WASHINGTON — All that stands in the way of granting President Clinton the most sweeping budgetary power of any American president, ever, is the United States Supreme Court.
Today, in an unusual hearing coming late in the high court's term, the nation's nine top judges will consider whether Congress last year had the right to grant a line-item veto to Mr. Clinton.
The case represents a rare convergence of America's three branches of government, in which the court will referee the age-old tussle for power between Congress and the White House.
The veto, craved by presidents including Richard Nixon and Ronald Reagan, was the only point in the GOP's Contract With America that Clinton and the Republicans agreed on - as a way to balance the budget.
In theory, a presidential veto would give Clinton a powerful tool to strip away budgetary "pork" and hold the federal government accountable. But critics say he might also use it to target members of Congress in a highly prejudicial manner, coercing them to vote with him by withholding funds for programs or projects they want. Moreover, opponents say, the line-item veto might be unconstitutional.
"This is an important case, maybe even momentous," says Paul Rothstein, a constitutional scholar at Georgetown University here. "It can change the historic balance of power between the president and Congress. It gives the president a club to wield over the heads of individual [congressional] committees. It gives him a new bargaining chip."
The issue has come upon Washington suddenly. The high court agreed only last month to hear the case, two weeks after federal Judge Thomas Penfield Jackson declared the 1996 Line Item Veto Act to be an unconstitutional and "revolutionary" violation of the separation of powers between the executive and legislative branches of government. Six members of Congress, led by Sen. Robert Byrd (D) of West Virginia, brought the case, Raines v. Byrd.
The case is another weighty one in a court term that, by July, will yield decisions on the right to assisted suicide, religious-freedom laws, and censorship on the Internet, among others. The White House has a direct stake in two other pending Supreme Court rulings: whether the president has immunity from a civil suit brought by former Arkansas employee Paula Jones, and whether federal investigators may review notes taken by Hillary Clinton's lawyers in connection with Whitewater.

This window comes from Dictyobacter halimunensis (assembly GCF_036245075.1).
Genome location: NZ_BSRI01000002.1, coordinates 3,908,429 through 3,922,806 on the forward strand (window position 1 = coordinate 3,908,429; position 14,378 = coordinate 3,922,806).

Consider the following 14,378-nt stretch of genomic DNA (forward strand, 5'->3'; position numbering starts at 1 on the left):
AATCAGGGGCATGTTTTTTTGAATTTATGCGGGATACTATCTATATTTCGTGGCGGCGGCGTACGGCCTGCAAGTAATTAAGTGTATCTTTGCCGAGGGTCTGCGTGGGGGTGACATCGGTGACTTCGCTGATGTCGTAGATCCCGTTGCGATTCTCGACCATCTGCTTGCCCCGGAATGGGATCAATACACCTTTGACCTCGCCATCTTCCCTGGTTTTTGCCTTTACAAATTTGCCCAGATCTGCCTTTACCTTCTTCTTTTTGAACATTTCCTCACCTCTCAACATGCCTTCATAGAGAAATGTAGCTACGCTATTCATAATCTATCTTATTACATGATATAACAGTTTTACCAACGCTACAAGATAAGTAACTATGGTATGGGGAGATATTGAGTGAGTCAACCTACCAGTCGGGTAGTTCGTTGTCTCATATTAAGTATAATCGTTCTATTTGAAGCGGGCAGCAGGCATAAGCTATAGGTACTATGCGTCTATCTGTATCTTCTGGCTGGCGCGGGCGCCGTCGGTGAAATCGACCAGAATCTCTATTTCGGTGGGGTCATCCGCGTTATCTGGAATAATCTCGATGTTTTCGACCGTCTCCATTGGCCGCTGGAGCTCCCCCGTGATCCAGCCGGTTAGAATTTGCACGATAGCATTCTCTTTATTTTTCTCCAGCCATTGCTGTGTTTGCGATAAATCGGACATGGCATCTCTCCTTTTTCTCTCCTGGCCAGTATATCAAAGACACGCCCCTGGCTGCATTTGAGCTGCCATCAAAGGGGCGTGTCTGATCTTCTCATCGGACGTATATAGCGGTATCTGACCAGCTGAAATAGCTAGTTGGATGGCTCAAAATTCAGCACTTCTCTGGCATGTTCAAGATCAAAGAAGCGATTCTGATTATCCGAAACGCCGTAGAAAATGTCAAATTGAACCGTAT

Currently, the president must simply accept or reject budget appropriations bills that Congress places before him. The long-held interpretation of Article 1, Section 2 of the Constitution suggests that wording referring to "the bill" as "it" means the budget is a unitary whole. The new act gives the president authority to "cancel" within five days any item in the budget.
Clinton's lawyers say the veto is the logical outcome of an interplay between the White House and Congress dating to 1789. They will argue the president didn't coerce Congress to grant the veto; members voted willingly. "The act is simply the latest exercise of Congress's long-standing and well-settled power to vest the Executive Branch with discretion over the expenditure of ... funds," notes the president's brief.
Moreover, many observers say the veto will not create the apocalyptic scenarios opponents warn of. Congress's dealmaking ability is too advanced, they say. Committee chairmen can stall on the president's legislation unless he guarantees that their appropriation won't be touched. "Anyone who thinks the president can do what he wants doesn't understand how a bill appropriation gets passed," says one longtime Hill staffer.
But congressional-presidential arm-twisting aside, veto critics believe that the line item is unconstitutional and that defending it as a logical outcome of a historical power struggle is an grossly inaccurate reading of history and law.
Opponents don't accept that the Constitution's system of checks and balances can be altered - so long as balancing the budget is the reason for doing so. One Senate staffer said: "It is Congress's job to put these things in the bill, not the president's to take them out."
Others say changing the balance of powers requires more authority. "Revisions of this magnitude require amendment to the Constitution," writes the Bar of the City of New York, an association of 20,000 reform-minded lawyers opposed to the veto.
Some scholars question, however, whether the Supreme Court will even give legal standing to the six lawmakers bringing the suit. Usually, the court requires an actual grievance before it will take a case, but the president has not yet employed the line-item veto.
Judge Jackson ruled, however, that because the "dynamic of lawmaking is fundamentally altered" by a law that is unconstitutional, the six do have standing. They should not be forced to enact laws that are unconstitutional, he said.
The justices may well decide to vote on the line-item veto. "This kind of decision is going to be greatly influenced by the private views of the justices," says Mr. Rothstein. "They will vote on their instinct about who has too much power and who has too little."